If this was not hostile, consider the case of those who make donations to AAP. The party used to put their names on its official website in order to make the donation process transparent. Many donors, even those who had donated small amounts, found themselves at the receiving end from the income tax authorities. Notices have been issued, in some cases raids have happened. Says senior AAP leader Preeti Sharma Menon, “Every single person who donated to us found themselves in trouble with the IT or some other central authority like sales tax. So, much so that today all donations have dried up and we have donors calling and begging that we should take the list off the website as it makes them prime targets of the Centre. The kind of witch hunt we are facing, not even 5% [of it] is being reported. We are targeted every single day yet there is an eerie silence from the media. In fact, most of the media joins in the attack. I agree, we have failed in perception management but should silence prevail when a new party is being destroyed by [Narendra] Modi and [Amit] Shah?”
Menon’s charges seem to have substance when you consider how officials no longer even bother to notionally consult Delhi government ministers, bypassing them to go straight to Baijal. Ministers find out about decisions from the morning newspapers.
Take the case of Delhi roads, which were re-laid in 2010. The Delhi government decided to re-lay the awful potholed roads in the MCD areas. But, AAP leaders allege, the public works secretary held up implementation of the order and ensured that AAP suffered in the MCD elections as citizens complained about the awful state of the roads in MCD areas. Says Menon “He has given the approval on the file only now after the MCD elections are over. If this is not trying to make our party and Delhi suffer what is?”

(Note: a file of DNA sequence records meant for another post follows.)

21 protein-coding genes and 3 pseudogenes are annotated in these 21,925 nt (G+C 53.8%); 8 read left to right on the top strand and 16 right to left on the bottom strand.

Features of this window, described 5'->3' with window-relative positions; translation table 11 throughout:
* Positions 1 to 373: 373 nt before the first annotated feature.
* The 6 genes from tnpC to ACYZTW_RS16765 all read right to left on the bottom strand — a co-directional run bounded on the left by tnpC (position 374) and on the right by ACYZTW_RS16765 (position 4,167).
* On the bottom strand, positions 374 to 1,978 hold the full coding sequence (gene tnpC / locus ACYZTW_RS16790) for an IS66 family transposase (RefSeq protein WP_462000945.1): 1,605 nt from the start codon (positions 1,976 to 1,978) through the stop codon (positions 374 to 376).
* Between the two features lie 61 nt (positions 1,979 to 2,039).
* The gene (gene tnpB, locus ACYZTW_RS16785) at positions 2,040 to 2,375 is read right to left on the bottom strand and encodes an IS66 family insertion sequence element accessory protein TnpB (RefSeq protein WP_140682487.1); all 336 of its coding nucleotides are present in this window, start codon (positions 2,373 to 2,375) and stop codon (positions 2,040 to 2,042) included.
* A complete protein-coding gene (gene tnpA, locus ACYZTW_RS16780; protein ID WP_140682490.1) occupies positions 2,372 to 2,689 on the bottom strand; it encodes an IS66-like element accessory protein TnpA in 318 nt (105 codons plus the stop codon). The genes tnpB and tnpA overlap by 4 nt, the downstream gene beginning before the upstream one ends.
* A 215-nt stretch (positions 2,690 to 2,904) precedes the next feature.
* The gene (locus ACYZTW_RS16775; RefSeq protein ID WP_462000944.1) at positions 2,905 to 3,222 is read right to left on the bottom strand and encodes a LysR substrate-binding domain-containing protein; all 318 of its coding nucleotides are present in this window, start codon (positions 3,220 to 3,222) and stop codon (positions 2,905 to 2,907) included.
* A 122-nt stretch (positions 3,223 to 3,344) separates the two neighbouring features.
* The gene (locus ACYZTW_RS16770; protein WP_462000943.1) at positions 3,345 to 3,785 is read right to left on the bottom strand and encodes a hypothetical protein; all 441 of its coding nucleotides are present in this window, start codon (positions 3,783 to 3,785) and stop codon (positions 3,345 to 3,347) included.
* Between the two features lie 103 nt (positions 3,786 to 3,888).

Things have come to such a pass that if calls are made from Kejriwal’s office to the Delhi Jal Board when citizens call him with complaints, the standard response is “we will ask a junior engineer if we can act”. Says Ankit Lal, social media chief of AAP, “After the ordinance waiving bills below a certain amount [was issued], I was given 2500 bills by the people of Vishwas Nagar who had been maliciously issued wrong bills. Even if this is taken up at the CM’s level, the issue is not redressed. This is all being done to ensure that people feel angry with us and feel we are not working”.
Says a senior official who has been working in the Delhi government since the days of Shiela Dikshit, “This across the board lack of cooperation with the elected government is unprecedented. Clear instructions have been given to officials that they will suffer if they do anything asked by Kejriwal. When Dikshit was the CM, this was certainly not the case. I know of several officials who decided to cut short their tenure rather than face this tug of war and the threat of a CBI inquiry also dangling on their heads.”